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    How to plan for a natural disaster during a pandemic

    May 21, 2020

    Annual hurricane season forecasts are here, and the news is less than ideal.

    Colorado State University’s forecast predicts "above normal" activity for the 2020 season. Penn State’s Earth System Science Centre believes the 2020 Atlantic hurricane season could become one of the worst we’ve ever seen.

    And it’s not just hurricanes you need to look out for. The National Oceanic and Atmospheric Administration (NOAA) also forecasts widespread flooding this spring.

    Which begs the question: Is your business prepared for natural disasters that could hit during the current COVID-19 pandemic? 

    How can you focus on handling the present situation, while also devoting resources to preparing for the many other potential threats your business might face in the coming weeks and months, from hurricanes to cyberattacks to power outages and equipment failure?

    It requires a balancing act. No one wants to weather one disruption only to be unprepared for the next. Start with three areas to prepare your business for handling another disaster during a pandemic.

    1. Workforce availability and capabilities

    Your plan should already account for unavailable workers, but consider the new challenges due to the pandemic. Your new plan should factor in current working environments, a potential second wave of COVID-19 and the possibility of a future pandemic situation. 

    For example, if your original recovery plan was built around having your team present in the data centre, it’s time to evolve that plan. Now that employees are working remotely, how can they virtually intercede and run point on your disaster response? Or what if someone gets sick or has connectivity issues? How will your company handle these potential absences? How will a geographically dispersed recovery team collaborate effectively while maintaining a historical record of all discussions, decisions and actions?

    Coordinate with your team, cover various scenarios and discuss how employees’ roles and responsibilities might change in the face of different disasters.

    Don’t forget about concentration risk. Is it possible for your entire recovery team to be impacted by the same regional event, like a hurricane, snow storm or blackout?

    To take the burden off your team, you might consider sharing some of the recovery responsibilities with a third party provider who specializes in Disaster Recovery as a Service (DRaaS). This will ensure your DR response is under control, while also enabling employees to focus on other tasks at hand. Plus, it eliminates the concern around concentration risk.

    Circumstances have evolved. Your DR plan must adapt as well.

    1. Flexibility in business and technology

    Every disaster carries the possibility of unforeseen circumstances. That’s why scenario planning is so important. It’s also why you should build flexibility and contingencies into your plan.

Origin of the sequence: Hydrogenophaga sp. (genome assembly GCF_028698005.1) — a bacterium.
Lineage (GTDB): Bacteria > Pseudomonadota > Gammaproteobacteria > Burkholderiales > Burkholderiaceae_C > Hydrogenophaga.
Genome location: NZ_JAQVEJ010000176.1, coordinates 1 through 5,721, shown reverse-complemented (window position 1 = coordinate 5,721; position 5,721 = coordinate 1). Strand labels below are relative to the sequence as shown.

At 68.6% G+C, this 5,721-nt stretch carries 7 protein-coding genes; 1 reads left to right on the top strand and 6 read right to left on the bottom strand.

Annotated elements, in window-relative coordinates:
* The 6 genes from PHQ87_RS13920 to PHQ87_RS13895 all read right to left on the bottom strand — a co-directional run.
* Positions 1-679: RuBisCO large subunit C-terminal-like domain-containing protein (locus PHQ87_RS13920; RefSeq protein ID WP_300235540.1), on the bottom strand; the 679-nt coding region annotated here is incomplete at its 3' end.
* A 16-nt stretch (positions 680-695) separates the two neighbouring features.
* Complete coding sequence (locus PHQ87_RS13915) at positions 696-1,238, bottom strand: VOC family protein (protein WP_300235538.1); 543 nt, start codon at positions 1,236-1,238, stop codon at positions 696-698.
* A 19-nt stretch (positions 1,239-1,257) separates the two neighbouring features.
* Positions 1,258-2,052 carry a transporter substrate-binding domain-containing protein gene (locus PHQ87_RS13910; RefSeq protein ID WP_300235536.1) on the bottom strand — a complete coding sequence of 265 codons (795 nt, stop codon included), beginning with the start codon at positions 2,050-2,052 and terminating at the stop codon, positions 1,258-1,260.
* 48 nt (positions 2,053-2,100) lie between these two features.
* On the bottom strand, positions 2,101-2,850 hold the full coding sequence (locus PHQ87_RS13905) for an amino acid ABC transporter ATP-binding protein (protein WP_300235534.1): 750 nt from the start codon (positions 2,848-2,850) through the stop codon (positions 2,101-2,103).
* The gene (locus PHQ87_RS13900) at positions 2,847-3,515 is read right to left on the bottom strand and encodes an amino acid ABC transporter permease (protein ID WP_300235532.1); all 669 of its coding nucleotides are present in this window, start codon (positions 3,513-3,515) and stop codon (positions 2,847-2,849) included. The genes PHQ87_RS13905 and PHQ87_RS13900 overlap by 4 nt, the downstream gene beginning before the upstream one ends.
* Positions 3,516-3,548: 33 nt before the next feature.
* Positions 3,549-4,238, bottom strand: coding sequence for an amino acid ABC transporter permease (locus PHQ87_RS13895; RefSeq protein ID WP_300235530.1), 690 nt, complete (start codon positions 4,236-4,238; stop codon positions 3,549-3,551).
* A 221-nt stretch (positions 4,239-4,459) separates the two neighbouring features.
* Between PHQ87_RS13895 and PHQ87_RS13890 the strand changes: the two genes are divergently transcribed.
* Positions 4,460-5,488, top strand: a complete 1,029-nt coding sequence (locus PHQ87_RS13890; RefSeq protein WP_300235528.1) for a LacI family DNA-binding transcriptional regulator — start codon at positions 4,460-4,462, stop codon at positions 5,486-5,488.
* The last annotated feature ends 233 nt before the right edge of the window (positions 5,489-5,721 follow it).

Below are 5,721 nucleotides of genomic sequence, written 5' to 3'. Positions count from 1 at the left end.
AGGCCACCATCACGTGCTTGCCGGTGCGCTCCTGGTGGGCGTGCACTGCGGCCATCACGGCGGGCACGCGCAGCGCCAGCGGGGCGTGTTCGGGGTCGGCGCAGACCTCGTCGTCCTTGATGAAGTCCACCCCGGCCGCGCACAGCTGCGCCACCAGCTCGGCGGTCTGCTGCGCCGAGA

What if your essential equipment breaks? What will you do if you can’t get a replacement part for months due to supply chain disruptions?

    And where will you go next after transitioning to your designated DR environment? The original production site? A new physical one? A virtual one?

    Perhaps you want to stay or move to the cloud rather than rebuilding or spending new capital? Are you ready to make that change?

    The more flexible your business and technology are, the better prepared you’ll be to adapt and evolve on the fly.

    1. Testing, testing, testing

    DR testing probably isn’t at the top of your list of priorities right now. Like other companies, you’ve likely been busy ensuring your remote workforce is performing as effectively as possible, or concentrating on shoring up potential security vulnerabilities.

    However, it’d be a mistake to put off testing.  

    While you likely have bigger concerns, hurricanes, tornadoes, power outages and other disasters aren’t going to wait because we’re in the midst of a global pandemic. You don’t want to find out you’re not prepared to withstand an additional disaster when it’s already upon you.

    By maintaining a regular testing schedule, you’re able to modify your plan as needed and close potential resiliency perception gaps. Remote testing and automated testing are also possibilities. These can help lower the stress on your teams, increase testing frequencies and are especially helpful in situations where employees can’t physically travel to the DR data centre. By encouraging and performing regular testing, your employees will build muscle memory for responding to a wide range of disruptions. 

    Keep one eye on the future

    Hurricane season is fast approaching, and forecasts suggest it could be active.

    While no one can fault you for dedicating your attention and resources to handling the current pandemic, you can’t afford to turn a blind eye to other threats on the horizon.

    By sticking to your testing schedule, preparing for workforce unavailability and maintaining flexibility in both your business and technology, you stand a better chance of overcoming a disaster should it hit during this trying time.

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